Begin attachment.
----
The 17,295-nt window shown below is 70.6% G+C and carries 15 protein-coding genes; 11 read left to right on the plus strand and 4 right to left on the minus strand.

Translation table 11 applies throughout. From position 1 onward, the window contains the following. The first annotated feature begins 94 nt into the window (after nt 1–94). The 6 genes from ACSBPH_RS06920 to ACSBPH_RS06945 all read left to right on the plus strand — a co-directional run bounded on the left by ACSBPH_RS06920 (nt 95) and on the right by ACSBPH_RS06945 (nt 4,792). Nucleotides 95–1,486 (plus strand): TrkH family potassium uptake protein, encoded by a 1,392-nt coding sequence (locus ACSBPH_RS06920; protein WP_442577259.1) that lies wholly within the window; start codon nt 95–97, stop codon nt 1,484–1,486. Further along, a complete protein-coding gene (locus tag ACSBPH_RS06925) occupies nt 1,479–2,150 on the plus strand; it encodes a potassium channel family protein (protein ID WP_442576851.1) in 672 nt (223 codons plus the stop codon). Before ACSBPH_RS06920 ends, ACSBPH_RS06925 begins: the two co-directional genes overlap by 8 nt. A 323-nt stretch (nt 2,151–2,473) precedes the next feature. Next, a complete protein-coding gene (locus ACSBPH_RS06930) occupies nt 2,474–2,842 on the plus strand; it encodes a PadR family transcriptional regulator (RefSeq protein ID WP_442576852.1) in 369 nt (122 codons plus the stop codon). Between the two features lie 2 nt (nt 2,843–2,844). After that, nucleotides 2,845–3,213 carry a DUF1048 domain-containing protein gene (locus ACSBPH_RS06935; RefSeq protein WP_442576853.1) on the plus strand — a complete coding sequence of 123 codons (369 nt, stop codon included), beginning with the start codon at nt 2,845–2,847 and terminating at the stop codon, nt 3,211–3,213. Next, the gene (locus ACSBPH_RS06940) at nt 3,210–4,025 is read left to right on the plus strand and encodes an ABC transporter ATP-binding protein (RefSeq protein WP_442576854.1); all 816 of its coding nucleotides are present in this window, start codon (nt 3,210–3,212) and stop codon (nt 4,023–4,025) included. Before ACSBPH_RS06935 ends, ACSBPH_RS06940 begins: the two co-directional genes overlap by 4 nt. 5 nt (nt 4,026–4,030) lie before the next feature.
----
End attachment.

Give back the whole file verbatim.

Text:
The 17,295-nt window shown below is 70.6% G+C and carries 15 protein-coding genes; 11 read left to right on the plus strand and 4 right to left on the minus strand.

Translation table 11 applies throughout. From position 1 onward, the window contains the following. The first annotated feature begins 94 nt into the window (after nt 1–94). The 6 genes from ACSBPH_RS06920 to ACSBPH_RS06945 all read left to right on the plus strand — a co-directional run bounded on the left by ACSBPH_RS06920 (nt 95) and on the right by ACSBPH_RS06945 (nt 4,792). Nucleotides 95–1,486 (plus strand): TrkH family potassium uptake protein, encoded by a 1,392-nt coding sequence (locus ACSBPH_RS06920; protein WP_442577259.1) that lies wholly within the window; start codon nt 95–97, stop codon nt 1,484–1,486. Further along, a complete protein-coding gene (locus tag ACSBPH_RS06925) occupies nt 1,479–2,150 on the plus strand; it encodes a potassium channel family protein (protein ID WP_442576851.1) in 672 nt (223 codons plus the stop codon). Before ACSBPH_RS06920 ends, ACSBPH_RS06925 begins: the two co-directional genes overlap by 8 nt. A 323-nt stretch (nt 2,151–2,473) precedes the next feature. Next, a complete protein-coding gene (locus ACSBPH_RS06930) occupies nt 2,474–2,842 on the plus strand; it encodes a PadR family transcriptional regulator (RefSeq protein ID WP_442576852.1) in 369 nt (122 codons plus the stop codon). Between the two features lie 2 nt (nt 2,843–2,844). After that, nucleotides 2,845–3,213 carry a DUF1048 domain-containing protein gene (locus ACSBPH_RS06935; RefSeq protein WP_442576853.1) on the plus strand — a complete coding sequence of 123 codons (369 nt, stop codon included), beginning with the start codon at nt 2,845–2,847 and terminating at the stop codon, nt 3,211–3,213. Next, the gene (locus ACSBPH_RS06940) at nt 3,210–4,025 is read left to right on the plus strand and encodes an ABC transporter ATP-binding protein (RefSeq protein WP_442576854.1); all 816 of its coding nucleotides are present in this window, start codon (nt 3,210–3,212) and stop codon (nt 4,023–4,025) included. Before ACSBPH_RS06935 ends, ACSBPH_RS06940 begins: the two co-directional genes overlap by 4 nt. 5 nt (nt 4,026–4,030) lie before the next feature.